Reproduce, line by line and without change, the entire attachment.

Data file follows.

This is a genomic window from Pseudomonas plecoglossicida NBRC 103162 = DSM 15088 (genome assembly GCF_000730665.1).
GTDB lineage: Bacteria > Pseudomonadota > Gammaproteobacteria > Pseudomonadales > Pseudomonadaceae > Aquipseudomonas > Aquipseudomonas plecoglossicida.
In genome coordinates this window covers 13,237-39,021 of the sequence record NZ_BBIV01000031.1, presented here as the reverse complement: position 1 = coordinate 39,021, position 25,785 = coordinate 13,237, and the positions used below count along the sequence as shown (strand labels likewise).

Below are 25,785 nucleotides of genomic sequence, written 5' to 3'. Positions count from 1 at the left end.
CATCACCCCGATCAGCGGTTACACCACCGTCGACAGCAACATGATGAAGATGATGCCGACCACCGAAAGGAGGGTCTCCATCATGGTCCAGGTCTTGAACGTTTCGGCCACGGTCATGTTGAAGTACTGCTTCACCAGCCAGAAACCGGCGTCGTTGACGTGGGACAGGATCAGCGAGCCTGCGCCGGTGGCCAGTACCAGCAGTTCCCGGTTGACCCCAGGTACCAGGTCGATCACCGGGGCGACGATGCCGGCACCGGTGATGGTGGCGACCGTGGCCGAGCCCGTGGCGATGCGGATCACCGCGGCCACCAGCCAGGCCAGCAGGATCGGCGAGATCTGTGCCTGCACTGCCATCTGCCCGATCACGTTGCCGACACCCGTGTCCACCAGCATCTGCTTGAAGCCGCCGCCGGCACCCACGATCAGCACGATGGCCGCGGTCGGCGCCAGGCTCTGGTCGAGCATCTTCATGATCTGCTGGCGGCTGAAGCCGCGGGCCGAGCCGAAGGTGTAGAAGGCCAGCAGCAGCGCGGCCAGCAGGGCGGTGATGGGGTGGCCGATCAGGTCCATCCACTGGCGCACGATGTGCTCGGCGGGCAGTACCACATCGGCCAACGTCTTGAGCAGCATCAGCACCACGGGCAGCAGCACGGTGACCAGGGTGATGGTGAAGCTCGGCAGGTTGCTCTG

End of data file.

This is a genomic window from Pseudomonas plecoglossicida NBRC 103162 = DSM 15088 (genome assembly GCF_000730665.1).
GTDB lineage: Bacteria > Pseudomonadota > Gammaproteobacteria > Pseudomonadales > Pseudomonadaceae > Aquipseudomonas > Aquipseudomonas plecoglossicida.
In genome coordinates this window covers 13,237-39,021 of the sequence record NZ_BBIV01000031.1, presented here as the reverse complement: position 1 = coordinate 39,021, position 25,785 = coordinate 13,237, and the positions used below count along the sequence as shown (strand labels likewise).

Below are 25,785 nucleotides of genomic sequence, written 5' to 3'. Positions count from 1 at the left end.
CATCACCCCGATCAGCGGTTACACCACCGTCGACAGCAACATGATGAAGATGATGCCGACCACCGAAAGGAGGGTCTCCATCATGGTCCAGGTCTTGAACGTTTCGGCCACGGTCATGTTGAAGTACTGCTTCACCAGCCAGAAACCGGCGTCGTTGACGTGGGACAGGATCAGCGAGCCTGCGCCGGTGGCCAGTACCAGCAGTTCCCGGTTGACCCCAGGTACCAGGTCGATCACCGGGGCGACGATGCCGGCACCGGTGATGGTGGCGACCGTGGCCGAGCCCGTGGCGATGCGGATCACCGCGGCCACCAGCCAGGCCAGCAGGATCGGCGAGATCTGTGCCTGCACTGCCATCTGCCCGATCACGTTGCCGACACCCGTGTCCACCAGCATCTGCTTGAAGCCGCCGCCGGCACCCACGATCAGCACGATGGCCGCGGTCGGCGCCAGGCTCTGGTCGAGCATCTTCATGATCTGCTGGCGGCTGAAGCCGCGGGCCGAGCCGAAGGTGTAGAAGGCCAGCAGCAGCGCGGCCAGCAGGGCGGTGATGGGGTGGCCGATCAGGTCCATCCACTGGCGCACGATGTGCTCGGCGGGCAGTACCACATCGGCCAACGTCTTGAGCAGCATCAGCACCACGGGCAGCAGCACGGTGACCAGGGTGATGGTGAAGCTCGGCAGGTTGCTCTG